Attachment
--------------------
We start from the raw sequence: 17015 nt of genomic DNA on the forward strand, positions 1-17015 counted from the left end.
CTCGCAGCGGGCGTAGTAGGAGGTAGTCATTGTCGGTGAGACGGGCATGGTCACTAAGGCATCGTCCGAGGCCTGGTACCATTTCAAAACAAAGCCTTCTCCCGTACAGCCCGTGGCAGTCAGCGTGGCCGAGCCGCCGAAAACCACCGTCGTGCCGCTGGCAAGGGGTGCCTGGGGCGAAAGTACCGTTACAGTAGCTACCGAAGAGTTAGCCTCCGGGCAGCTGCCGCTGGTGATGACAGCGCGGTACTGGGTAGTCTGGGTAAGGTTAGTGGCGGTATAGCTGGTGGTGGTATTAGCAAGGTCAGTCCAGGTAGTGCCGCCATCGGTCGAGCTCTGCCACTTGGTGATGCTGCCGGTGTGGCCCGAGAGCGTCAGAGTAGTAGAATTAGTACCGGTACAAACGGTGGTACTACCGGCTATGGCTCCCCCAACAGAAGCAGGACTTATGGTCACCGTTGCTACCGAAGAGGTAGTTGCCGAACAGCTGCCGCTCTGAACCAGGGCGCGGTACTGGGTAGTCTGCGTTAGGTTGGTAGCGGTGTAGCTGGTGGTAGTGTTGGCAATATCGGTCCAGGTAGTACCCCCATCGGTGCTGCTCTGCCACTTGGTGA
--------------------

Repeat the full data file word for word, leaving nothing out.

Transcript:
We start from the raw sequence: 17015 nt of genomic DNA on the forward strand, positions 1-17015 counted from the left end.
CTCGCAGCGGGCGTAGTAGGAGGTAGTCATTGTCGGTGAGACGGGCATGGTCACTAAGGCATCGTCCGAGGCCTGGTACCATTTCAAAACAAAGCCTTCTCCCGTACAGCCCGTGGCAGTCAGCGTGGCCGAGCCGCCGAAAACCACCGTCGTGCCGCTGGCAAGGGGTGCCTGGGGCGAAAGTACCGTTACAGTAGCTACCGAAGAGTTAGCCTCCGGGCAGCTGCCGCTGGTGATGACAGCGCGGTACTGGGTAGTCTGGGTAAGGTTAGTGGCGGTATAGCTGGTGGTGGTATTAGCAAGGTCAGTCCAGGTAGTGCCGCCATCGGTCGAGCTCTGCCACTTGGTGATGCTGCCGGTGTGGCCCGAGAGCGTCAGAGTAGTAGAATTAGTACCGGTACAAACGGTGGTACTACCGGCTATGGCTCCCCCAACAGAAGCAGGACTTATGGTCACCGTTGCTACCGAAGAGGTAGTTGCCGAACAGCTGCCGCTCTGAACCAGGGCGCGGTACTGGGTAGTCTGCGTTAGGTTGGTAGCGGTGTAGCTGGTGGTAGTGTTGGCAATATCGGTCCAGGTAGTACCCCCATCGGTGCTGCTCTGCCACTTGGTGA